If the EUR/$ does appreciate, then Sterling strength will disappear very easily, and in fact, if US acquisitions in the UK slowed, the Pound could easily be even weaker than it was at the start of 1999 at the end of this year. On top of the fact that GNP growth of about 0.7% in 1999 will be close to just 1/3 of that in the Eurozone, a significant deterioration in the UK external position will be relevant. We forecast that by next year, the UK will have a current account deficit close to 2% of GNP, which will compare with a surplus last year of around 0.2%. This will be lead by a further sharp deterioration in the trade accounts, a reflection of the continued weakness of UK manufacturing and relatedly, evidence of Sterling's misalignment against the Euro. We estimate that the equilibrium for Sterling is approximately 0.78 to 0.79 against the Euro, more than 20% weaker than today's levels.

If the UK were to ever join EMU, then a level close to our estimated equilibrium would be appropriate and likely joining level. In this regard, watching words and hints on the UK stance towards EMU participation will remain a favourite FX dealers pastime.

What is the attitude of the UK Government towards EMU? Has it been affected by the poor showing of the Labour party in June 10th Euro elections? At times, it can seem as though there is no difference between the stance of the current Government and that of the last Tory Government that led to the deep divisions and John Major's departure. The careful appearance of non-committal by PM Tony Blair, and most of his close aides has if anything been strengthened by the Euro election results, as the Government continues to try hard and reflect the interests of its voters.

However, we think that it is important to watch the specific words of Mr Blair and those close to him. Since the Euro election results, they have repeated their commitment to joining EMU "in principle", and that a decision on whether to recommend a referendum will be made early in the next Parliament. Whilst Chancellor Brown has stated that today the 5 Convergence Tests set out to determine whether UK membership is suitable would not be met, they are sufficiently flexible to easily allow a different view when and if the Government decides. As for the Government's strategy, watch for the beginning of the cross party 'Britain in Europe' group this month to see whether Mr Blair gives any further hints.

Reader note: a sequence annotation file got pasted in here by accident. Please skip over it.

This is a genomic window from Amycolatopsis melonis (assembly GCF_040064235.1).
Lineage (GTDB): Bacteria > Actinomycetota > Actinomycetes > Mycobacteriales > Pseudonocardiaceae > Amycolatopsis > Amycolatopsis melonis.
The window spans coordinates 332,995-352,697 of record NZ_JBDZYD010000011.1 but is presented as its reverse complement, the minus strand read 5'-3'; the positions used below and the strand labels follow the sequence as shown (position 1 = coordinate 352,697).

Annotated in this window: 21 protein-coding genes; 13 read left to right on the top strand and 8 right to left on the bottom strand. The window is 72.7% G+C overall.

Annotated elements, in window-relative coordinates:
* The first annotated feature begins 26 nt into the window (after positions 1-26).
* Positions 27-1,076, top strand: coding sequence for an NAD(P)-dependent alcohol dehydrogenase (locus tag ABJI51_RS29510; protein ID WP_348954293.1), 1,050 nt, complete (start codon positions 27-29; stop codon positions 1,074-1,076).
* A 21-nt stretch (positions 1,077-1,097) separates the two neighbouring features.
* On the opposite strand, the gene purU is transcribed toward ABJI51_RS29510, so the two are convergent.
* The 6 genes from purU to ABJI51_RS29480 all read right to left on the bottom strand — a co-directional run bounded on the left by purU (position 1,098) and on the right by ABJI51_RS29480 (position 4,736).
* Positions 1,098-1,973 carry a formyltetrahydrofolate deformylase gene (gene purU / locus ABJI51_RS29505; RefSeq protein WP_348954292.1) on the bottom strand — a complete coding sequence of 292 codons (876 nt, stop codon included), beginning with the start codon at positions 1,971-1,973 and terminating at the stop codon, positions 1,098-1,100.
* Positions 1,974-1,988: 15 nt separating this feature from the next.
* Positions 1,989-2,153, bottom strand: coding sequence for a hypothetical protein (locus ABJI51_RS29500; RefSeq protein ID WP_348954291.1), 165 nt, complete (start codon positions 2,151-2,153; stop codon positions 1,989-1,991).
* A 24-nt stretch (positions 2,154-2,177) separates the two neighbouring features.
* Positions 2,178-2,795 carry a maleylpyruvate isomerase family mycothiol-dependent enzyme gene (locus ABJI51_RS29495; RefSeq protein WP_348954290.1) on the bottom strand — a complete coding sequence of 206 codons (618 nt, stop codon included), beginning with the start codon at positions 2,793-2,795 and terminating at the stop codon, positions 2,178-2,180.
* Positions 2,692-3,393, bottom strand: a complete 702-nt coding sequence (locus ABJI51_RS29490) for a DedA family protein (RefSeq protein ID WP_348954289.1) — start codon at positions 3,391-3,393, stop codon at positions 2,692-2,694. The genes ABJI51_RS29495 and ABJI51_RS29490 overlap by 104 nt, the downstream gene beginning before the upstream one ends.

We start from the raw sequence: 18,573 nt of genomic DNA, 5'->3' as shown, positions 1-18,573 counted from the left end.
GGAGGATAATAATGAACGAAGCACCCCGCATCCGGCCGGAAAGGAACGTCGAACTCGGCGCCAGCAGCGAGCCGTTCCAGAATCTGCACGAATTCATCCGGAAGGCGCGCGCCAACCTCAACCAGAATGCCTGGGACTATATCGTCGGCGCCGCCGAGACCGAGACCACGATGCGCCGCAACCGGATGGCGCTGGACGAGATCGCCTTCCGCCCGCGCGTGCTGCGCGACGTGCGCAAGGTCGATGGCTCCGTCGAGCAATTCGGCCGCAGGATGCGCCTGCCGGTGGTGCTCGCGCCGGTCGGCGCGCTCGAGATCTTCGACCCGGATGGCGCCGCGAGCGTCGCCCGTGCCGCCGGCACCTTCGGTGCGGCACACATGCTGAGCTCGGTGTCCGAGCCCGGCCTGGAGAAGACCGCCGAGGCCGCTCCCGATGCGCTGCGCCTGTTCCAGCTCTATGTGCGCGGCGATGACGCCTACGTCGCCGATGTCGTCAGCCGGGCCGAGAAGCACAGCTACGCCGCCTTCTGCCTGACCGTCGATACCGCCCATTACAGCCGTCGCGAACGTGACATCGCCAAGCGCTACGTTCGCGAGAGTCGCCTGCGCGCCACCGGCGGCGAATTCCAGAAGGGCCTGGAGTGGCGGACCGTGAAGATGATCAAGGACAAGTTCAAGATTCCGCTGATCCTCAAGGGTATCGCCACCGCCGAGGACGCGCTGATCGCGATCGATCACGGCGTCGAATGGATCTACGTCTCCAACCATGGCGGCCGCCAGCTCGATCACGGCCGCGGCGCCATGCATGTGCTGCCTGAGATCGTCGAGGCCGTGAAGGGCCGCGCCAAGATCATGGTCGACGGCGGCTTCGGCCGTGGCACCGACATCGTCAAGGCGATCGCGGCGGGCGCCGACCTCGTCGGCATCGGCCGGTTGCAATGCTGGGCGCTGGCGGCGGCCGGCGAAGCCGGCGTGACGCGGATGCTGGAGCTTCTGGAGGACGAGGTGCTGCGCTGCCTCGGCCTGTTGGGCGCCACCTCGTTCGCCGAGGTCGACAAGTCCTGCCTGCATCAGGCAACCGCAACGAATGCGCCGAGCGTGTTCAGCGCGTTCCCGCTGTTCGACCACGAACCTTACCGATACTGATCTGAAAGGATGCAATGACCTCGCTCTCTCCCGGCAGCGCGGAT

Looking at UK opinion polls, whilst there is clear opposition towards EMU, which has recently risen further, it is also interesting to see that a majority continue to anticipate that membership is likely. Given that the same polls show continued popularity of the Blair Government, it does seem as though the Government will be able to shift the electorates thinking on the Euro. We continue to anticipate a May 2001 election, followed soon after by a decision to call for a referendum in late 2001, with aggressive campaigning from the Government. Actual EMU entry is likely by 2003, with perhaps a chance of 2004 if technical matters take some time to resolve.

In the event that EMU membership does not materialise, then the Pound will be free to concentrate on purely following the fundamentals.

All in all, whilst Sterling has strengthened against the Euro in it's infant life, as the Euro matures and grows, it is highly likely that the Pound will reverse its strength, but it will require a more generalised Euro recovery against the Dollar. Given that we expect this to occur it is still possible that the Pound will end 1999 weaker against the Euro than where it started, and in 2000, a weaker Pound seems highly probable with or without UK EMU participation.